Dr Riccitelli began this afternoon session explaining that fatigue is the most common comorbidity in MS, with more than 90% of people affected. It is considered by patients to be the most disabling symptom of their disease and is known to worsen with elevated temperatures, spasticity, stress and depression. The aetiology of fatigue remains unknown. Cortical and subcortical demyelination and axonal loss have been cited among the hypotheses, as well as neuroimmune dysregulation and neuroendocrine dysfunction. Despite its enormous prevalence, fatigue is not clearly defined in the literature, and what is difficult to describe is often difficult to diagnose. According to patients, fatigue is defined as excessive tiredness, malaise and weakness. Researchers and physicians define it as exercise-induced reduction of voluntary muscle activation and also recognise its subjective dimension: a lack of physical and mental energy. Dr Riccitelli highlighted the difference between performance fatigability and perceptions of fatigue; Perceived fatigue relates to subjective feelings of weariness, such as an increasing sense of effort, an imbalance between effort and performance, and exhaustion. On the other hand, fatigability is objectively assessed as the magnitude, or rate of change, of a measureable performance criterion over time relative to a reference value. During prolonged testing in MS patients, changes in objective cognitive performance can occur independently of subjective changes in perceived fatigue. A key aim of clinical research is the understanding of the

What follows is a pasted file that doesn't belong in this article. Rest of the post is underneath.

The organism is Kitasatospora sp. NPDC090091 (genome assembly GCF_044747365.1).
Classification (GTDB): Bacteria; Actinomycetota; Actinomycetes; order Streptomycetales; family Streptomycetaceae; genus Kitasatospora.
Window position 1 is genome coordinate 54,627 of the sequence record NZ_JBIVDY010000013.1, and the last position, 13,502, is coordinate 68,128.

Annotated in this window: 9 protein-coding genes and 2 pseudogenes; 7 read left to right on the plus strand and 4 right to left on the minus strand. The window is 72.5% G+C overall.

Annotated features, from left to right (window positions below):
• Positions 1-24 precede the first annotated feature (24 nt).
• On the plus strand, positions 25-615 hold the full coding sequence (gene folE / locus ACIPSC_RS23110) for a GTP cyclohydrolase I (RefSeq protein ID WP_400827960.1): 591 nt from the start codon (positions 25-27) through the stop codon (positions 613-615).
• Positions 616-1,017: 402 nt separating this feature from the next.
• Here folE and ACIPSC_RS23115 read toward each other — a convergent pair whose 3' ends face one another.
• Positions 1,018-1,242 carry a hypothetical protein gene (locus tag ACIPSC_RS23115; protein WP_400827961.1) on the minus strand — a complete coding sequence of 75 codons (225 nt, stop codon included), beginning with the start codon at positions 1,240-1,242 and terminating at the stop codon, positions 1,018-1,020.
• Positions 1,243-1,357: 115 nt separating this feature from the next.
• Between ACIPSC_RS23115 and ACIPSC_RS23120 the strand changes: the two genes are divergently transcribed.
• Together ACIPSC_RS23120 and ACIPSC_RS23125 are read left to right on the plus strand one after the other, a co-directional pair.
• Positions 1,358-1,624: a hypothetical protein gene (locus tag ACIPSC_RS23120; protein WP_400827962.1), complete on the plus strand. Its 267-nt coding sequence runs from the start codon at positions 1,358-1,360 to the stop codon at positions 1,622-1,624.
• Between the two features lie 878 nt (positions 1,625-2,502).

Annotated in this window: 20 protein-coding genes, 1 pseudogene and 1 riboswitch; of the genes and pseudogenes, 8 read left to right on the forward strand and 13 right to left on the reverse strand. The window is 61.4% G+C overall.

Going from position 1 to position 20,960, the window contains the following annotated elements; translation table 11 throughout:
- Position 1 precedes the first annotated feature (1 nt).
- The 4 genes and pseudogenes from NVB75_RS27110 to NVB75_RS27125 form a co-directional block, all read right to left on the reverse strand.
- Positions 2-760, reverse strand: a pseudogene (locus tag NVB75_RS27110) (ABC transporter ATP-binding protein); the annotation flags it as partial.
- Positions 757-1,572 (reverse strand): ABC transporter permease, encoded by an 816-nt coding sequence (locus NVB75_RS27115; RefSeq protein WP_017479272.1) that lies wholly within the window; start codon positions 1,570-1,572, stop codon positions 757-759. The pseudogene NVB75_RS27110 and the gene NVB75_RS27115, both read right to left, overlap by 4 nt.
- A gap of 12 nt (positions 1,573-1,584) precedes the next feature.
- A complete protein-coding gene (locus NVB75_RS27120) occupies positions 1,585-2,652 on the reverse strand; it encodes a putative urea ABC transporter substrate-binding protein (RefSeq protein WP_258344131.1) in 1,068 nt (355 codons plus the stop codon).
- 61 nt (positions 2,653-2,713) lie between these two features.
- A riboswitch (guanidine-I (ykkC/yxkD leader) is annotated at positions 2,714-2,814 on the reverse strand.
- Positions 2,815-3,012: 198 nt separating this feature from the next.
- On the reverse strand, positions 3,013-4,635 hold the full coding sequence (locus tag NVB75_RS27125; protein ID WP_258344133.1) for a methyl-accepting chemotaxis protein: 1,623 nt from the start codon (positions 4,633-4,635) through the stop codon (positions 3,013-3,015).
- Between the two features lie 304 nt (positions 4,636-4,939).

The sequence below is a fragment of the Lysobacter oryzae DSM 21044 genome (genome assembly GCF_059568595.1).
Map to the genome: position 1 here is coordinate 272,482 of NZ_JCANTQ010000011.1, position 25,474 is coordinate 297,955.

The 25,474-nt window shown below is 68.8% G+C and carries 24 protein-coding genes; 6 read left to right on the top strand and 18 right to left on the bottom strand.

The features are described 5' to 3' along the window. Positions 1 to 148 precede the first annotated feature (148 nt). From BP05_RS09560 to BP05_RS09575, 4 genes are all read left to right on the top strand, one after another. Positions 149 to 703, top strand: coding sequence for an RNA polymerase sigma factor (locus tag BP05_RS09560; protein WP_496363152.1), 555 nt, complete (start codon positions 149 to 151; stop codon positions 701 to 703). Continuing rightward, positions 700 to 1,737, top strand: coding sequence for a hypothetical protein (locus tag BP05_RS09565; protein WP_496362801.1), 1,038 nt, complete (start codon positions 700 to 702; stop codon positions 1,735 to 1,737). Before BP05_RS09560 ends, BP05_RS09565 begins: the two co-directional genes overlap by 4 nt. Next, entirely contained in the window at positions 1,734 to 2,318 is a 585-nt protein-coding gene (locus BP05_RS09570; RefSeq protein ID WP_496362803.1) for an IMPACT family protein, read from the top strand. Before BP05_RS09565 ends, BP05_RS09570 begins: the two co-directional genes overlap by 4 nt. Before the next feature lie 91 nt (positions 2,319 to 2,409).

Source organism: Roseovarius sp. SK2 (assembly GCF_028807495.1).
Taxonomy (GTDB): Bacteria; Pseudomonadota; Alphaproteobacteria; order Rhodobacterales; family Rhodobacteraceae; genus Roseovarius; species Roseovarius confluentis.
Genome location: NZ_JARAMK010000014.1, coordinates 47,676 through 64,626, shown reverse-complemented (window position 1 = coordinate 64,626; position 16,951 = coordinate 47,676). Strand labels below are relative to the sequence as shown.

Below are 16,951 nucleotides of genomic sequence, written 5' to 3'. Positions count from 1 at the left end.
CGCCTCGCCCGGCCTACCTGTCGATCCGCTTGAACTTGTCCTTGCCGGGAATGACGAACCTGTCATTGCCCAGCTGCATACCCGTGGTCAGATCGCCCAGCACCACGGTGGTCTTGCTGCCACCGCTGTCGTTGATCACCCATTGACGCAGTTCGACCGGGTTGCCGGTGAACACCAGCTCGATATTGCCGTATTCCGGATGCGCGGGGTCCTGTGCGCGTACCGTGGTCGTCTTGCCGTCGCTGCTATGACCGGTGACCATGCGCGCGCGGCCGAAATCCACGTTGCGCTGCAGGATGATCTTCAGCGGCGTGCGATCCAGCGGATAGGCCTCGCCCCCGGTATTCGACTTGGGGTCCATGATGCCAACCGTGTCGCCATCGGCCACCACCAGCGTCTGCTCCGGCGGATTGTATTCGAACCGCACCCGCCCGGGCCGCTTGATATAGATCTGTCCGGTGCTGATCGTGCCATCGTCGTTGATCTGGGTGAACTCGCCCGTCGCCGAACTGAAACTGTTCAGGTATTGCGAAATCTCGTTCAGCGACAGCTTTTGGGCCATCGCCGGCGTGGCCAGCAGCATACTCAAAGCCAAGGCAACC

GIANNA RICCITELLI Lugano

relationship between fatigability and fatigue complaints. Trait fatigue is defined as a stable state that expresses the global status of patients while state fatigue is the transient condition characterised by a decreased performance during acute effort. She also mentioned that various secondary factors can cause fatigue or modulate its level (e.g., medications used to treat MS or lack of sleep caused by several MS-associated symptoms), thus increasing the challenge associated with fatigue assessment and quantification. Currently, the most widely-used assessment tools for fatigue measurement are subjective and based on patients self-reporting the frequency and severity of episodes. They can be unidimensional (typically based on an visual analogue scale) or multi-dimensional (taking into account the cognitive and motor/physical dimensions) and are practical for use in daily clinical practice. The social dimension is rarely included in these tools. Conversely, objective measures are not common and are limited to research. Fatigability is often measured during a prolonged physical task, and motor domain measures include peak force as well as the evolution of movement through time and space. To quantify the cognitive domain of fatigue, reaction time and accuracy are often measured and performance at a task is compared before and after a fatigue-inducing exercise.